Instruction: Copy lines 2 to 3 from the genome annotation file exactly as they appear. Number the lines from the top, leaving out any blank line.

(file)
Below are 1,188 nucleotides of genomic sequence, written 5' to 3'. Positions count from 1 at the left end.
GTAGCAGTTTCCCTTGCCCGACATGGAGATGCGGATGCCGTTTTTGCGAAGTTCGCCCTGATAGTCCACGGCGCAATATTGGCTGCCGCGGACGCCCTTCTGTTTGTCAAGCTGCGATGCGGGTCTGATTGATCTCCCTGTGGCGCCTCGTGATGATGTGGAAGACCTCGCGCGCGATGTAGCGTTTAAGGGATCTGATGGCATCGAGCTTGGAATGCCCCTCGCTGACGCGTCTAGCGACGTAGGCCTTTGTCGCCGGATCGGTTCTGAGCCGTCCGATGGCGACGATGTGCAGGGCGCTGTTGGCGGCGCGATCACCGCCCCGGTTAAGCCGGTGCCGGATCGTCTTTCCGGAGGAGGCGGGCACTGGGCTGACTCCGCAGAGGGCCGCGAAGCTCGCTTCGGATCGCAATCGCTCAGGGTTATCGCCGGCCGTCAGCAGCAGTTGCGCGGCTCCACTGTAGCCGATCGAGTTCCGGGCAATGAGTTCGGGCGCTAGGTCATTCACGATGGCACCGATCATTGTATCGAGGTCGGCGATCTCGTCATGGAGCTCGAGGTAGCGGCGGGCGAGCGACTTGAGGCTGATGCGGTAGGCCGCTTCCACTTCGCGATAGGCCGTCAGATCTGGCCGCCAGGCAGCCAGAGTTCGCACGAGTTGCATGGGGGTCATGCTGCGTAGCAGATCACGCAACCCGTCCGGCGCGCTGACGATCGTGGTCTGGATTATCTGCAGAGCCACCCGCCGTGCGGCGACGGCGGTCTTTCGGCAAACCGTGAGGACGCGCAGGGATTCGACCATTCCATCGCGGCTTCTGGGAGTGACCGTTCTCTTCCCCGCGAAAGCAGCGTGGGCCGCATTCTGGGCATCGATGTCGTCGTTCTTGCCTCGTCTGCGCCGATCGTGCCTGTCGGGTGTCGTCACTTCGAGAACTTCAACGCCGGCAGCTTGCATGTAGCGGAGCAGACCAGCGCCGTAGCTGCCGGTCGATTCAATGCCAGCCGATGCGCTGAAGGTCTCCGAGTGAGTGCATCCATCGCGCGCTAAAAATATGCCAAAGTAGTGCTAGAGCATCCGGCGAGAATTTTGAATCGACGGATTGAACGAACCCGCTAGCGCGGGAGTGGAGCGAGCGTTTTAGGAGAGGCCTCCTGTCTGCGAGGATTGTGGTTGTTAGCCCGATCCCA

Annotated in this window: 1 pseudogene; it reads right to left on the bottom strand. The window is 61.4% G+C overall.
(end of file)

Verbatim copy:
GTAGCAGTTTCCCTTGCCCGACATGGAGATGCGGATGCCGTTTTTGCGAAGTTCGCCCTGATAGTCCACGGCGCAATATTGGCTGCCGCGGACGCCCTTCTGTTTGTCAAGCTGCGATGCGGGTCTGATTGATCTCCCTGTGGCGCCTCGTGATGATGTGGAAGACCTCGCGCGCGATGTAGCGTTTAAGGGATCTGATGGCATCGAGCTTGGAATGCCCCTCGCTGACGCGTCTAGCGACGTAGGCCTTTGTCGCCGGATCGGTTCTGAGCCGTCCGATGGCGACGATGTGCAGGGCGCTGTTGGCGGCGCGATCACCGCCCCGGTTAAGCCGGTGCCGGATCGTCTTTCCGGAGGAGGCGGGCACTGGGCTGACTCCGCAGAGGGCCGCGAAGCTCGCTTCGGATCGCAATCGCTCAGGGTTATCGCCGGCCGTCAGCAGCAGTTGCGCGGCTCCACTGTAGCCGATCGAGTTCCGGGCAATGAGTTCGGGCGCTAGGTCATTCACGATGGCACCGATCATTGTATCGAGGTCGGCGATCTCGTCATGGAGCTCGAGGTAGCGGCGGGCGAGCGACTTGAGGCTGATGCGGTAGGCCGCTTCCACTTCGCGATAGGCCGTCAGATCTGGCCGCCAGGCAGCCAGAGTTCGCACGAGTTGCATGGGGGTCATGCTGCGTAGCAGATCACGCAACCCGTCCGGCGCGCTGACGATCGTGGTCTGGATTATCTGCAGAGCCACCCGCCGTGCGGCGACGGCGGTCTTTCGGCAAACCGTGAGGACGCGCAGGGATTCGACCATTCCATCGCGGCTTCTGGGAGTGACCGTTCTCTTCCCCGCGAAAGCAGCGTGGGCCGCATTCTGGGCATCGATGTCGTCGTTCTTGCCTCGTCTGCGCCGATCGTGCCTGTCGGGTGTCGTCACTTCGAGAACTTCAACGCCGGCAGCTTGCATGTAGCGGAGCAGACCAGCGCCGTAGCTGCCGGTCGATTCAATGCCAGCCGATGCGCTGAAGGTCTCCGAGTGAGTGCATCCATCGCGCGCTAAAAATATGCCAAAGTAGTGCTAGAGCATCCGGCGAGAATTTTGAATCGACGGATTGAACGAACCCGCTAGCGCGGGAGTGGAGCGAGCGTTTTAGGAGAGGCCTCCTGTCTGCGAGGATTGTGGTTGTTAGCCCGATCCCA

Annotated in this window: 1 pseudogene; it reads right to left on the bottom strand. The window is 61.4% G+C overall.